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Mr. Show Business; Going Home 

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Mr. Show Business

Moss Hart was a dazzler. The man who directed "My Fair Lady" on Broadway knew show business from the footlights to the catwalks, from the chorus boys to the stars. Most important, he knew audiences.

"Dazzler" (Knopf, $29.95) is an appropriate title for the book by Stephen Bach about the man who was ranked right up there with Cole Porter and Noel Coward for urbanity and grace. The wunderkind co-wrote Broadway smashes like "You Can't Take It With You" and "The Man Who Came to Dinner" — now staples of little theater companies around the English-speaking world. "Dazzler" is also the right name for a book about the screenwriter for "Gentleman's Agreement" and "Hans Christian Andersen."

Hart was in, of and all about show business. He was also what we now call bipolar, and although the ups fueled the creativity that dazzled audiences, the downs that left him dysfunctional inevitably followed.

In "Act One," his 1959 autobiography, Hart glossed over much of the down times. Plus, he ended the book at the start of his career, when he was just 25.

Steven Bach's thorough new biography of Hart goes where "Act One" didn't and reveals the demons the writer/director/producer battled all of his life: confusion over his sexual identity, bitterness about his impoverished beginnings and the curse of debilitating and exhilarating mood swings. It's a good read for those intent on discovering Hart's underpinnings.

But Bach is occasionally overly thorough in his writing, picking at nits when his reader is ready to move on. And that's just fine for the most part. Casual readers can skip ahead. And students of the theater will find Bach's detail valuable. — Don Dale

Going Home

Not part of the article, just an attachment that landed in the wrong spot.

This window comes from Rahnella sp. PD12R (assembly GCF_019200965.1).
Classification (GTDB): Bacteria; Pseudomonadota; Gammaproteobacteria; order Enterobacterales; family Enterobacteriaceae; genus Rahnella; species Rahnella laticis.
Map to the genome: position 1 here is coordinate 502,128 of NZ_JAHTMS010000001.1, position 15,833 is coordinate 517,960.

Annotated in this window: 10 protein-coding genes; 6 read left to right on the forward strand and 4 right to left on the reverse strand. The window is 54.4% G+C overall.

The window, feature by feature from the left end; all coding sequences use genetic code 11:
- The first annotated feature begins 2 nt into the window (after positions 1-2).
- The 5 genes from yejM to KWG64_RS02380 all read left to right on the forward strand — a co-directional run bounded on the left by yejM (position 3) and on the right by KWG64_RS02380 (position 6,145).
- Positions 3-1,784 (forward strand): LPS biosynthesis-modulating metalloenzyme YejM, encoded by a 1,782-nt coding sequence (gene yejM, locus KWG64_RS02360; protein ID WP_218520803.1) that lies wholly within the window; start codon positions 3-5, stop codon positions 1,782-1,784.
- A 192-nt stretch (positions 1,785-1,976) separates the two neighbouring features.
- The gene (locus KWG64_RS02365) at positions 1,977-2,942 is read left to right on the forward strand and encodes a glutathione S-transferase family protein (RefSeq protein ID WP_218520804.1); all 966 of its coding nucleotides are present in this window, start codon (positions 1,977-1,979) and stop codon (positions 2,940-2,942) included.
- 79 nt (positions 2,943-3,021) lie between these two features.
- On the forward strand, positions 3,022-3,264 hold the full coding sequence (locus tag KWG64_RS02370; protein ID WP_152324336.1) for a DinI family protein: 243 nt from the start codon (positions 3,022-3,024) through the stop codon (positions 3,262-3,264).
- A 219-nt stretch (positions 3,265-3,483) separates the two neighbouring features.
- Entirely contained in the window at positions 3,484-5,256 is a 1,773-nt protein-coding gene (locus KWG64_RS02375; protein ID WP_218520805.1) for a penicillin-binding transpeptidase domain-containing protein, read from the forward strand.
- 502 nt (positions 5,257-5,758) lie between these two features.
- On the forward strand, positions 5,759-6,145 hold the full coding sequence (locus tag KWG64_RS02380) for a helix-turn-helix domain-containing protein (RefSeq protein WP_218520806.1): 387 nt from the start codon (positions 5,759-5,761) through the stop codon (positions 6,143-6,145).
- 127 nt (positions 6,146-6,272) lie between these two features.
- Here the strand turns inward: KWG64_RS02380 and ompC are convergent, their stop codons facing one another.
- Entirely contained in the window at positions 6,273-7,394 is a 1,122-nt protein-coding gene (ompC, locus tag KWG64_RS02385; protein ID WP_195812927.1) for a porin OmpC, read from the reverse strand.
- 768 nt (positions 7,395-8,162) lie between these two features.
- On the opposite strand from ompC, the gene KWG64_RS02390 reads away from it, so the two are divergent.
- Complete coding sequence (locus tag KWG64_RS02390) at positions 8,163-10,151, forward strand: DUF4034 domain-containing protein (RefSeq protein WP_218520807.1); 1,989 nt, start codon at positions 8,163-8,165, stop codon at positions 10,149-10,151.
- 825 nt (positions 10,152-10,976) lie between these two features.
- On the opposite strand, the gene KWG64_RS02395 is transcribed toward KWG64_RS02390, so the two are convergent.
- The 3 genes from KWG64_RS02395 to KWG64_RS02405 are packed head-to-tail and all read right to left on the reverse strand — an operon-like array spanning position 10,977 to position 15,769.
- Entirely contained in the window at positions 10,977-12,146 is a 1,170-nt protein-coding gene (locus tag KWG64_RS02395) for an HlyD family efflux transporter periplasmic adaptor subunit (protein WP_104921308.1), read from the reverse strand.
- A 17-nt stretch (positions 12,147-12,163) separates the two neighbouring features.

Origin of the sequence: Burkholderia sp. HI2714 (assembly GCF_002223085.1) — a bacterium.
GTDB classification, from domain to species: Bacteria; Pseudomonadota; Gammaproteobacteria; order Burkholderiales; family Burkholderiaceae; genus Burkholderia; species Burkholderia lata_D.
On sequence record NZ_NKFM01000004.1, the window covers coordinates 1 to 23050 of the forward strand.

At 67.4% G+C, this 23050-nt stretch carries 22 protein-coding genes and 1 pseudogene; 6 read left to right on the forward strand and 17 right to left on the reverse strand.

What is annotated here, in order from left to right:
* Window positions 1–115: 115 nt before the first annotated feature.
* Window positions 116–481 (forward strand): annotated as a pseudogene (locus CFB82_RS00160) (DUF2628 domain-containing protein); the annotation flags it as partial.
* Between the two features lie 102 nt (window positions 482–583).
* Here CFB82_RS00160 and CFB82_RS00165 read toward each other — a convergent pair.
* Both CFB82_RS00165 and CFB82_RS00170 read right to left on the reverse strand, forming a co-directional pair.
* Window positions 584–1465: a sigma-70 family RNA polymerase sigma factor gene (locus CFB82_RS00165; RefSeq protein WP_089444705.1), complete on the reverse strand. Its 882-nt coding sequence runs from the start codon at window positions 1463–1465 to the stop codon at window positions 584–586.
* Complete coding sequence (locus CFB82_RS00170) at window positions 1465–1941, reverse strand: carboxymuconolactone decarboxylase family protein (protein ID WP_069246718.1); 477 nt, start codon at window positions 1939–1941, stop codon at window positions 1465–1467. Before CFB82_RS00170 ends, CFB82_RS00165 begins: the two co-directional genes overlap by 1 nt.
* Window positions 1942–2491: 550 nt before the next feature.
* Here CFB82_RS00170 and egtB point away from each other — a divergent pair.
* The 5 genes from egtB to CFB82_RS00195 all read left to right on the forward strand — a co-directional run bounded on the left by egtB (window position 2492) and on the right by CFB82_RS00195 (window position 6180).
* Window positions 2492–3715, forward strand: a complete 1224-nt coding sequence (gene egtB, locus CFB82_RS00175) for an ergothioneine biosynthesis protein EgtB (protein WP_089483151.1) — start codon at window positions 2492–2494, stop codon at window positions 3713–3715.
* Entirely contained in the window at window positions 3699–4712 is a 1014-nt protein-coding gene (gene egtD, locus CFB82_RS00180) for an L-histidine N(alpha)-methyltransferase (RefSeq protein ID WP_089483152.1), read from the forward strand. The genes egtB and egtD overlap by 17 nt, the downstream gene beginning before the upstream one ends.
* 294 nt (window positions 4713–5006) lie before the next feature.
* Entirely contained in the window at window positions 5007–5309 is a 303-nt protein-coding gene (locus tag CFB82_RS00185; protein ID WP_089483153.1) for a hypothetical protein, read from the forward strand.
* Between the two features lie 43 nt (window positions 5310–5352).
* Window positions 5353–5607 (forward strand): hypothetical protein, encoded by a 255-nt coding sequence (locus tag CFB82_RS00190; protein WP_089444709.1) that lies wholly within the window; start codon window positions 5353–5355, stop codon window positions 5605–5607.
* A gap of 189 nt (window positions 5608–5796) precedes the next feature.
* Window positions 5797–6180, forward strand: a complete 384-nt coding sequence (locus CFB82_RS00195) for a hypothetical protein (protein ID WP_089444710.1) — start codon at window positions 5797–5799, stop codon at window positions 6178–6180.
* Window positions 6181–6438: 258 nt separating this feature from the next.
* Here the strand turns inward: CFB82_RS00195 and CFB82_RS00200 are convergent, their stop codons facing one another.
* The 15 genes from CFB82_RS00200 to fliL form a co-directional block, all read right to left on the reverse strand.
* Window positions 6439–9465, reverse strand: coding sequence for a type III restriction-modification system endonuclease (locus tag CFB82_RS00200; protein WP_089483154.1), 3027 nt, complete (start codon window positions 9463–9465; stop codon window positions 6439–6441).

Rick Bragg is a reporter for the New York Times who has been blessed with the fabled Southern gift of storytelling. Thus, he is called upon when there is a particularly colorful story to be covered. He wrote the Times' account of Susan Smith, who was convicted of drowning her two little boys, and he interviewed survivors of the Oklahoma bombing.

In an earlier book, "All Over But the Shoutin'," Bragg paid tribute to his mother, who raised him in a poverty most of us can only imagine. In his new story, "Ava's Man," (Knopf, $25.00) he continues the family story by compiling an oral history of the grandfather he never knew but who lives intensely in the family's memory.

With his talent for carrying the reader along, Bragg gives up a picture of a vanishing Southern hero: one who could not read and who supplemented his family's tiny income by making bootleg whiskey, but one who lived by a code of honor and a love for his family that has left his children and grandchildren in awe. Bragg has also given us all a chance to remember the conditions during the Great Depression when those at the bottom were often hungry and who welcomed the Roosevelt administration's distribution of cheese and peanut butter as real lifesavers.

For a good story, and a chance to admire a family's courage and love, read this book. — Rozanne Epps

Heads Up:

LSU Press has published "Edge of the Sword: The Ordeal of Carpetbagger Marshall H. Twitchell" ($24.46) by Ted Tunnell, associate professor of history at Virginia Commonwealth University. Twitchell, a Vermonter, fought for the North in the Civil War, then moved south to Louisiana where he entered politics and where he and his family suffered from the White League's hostility. This well-researched book should be a good read for Civil War and Southern-history buffs. — R.E.

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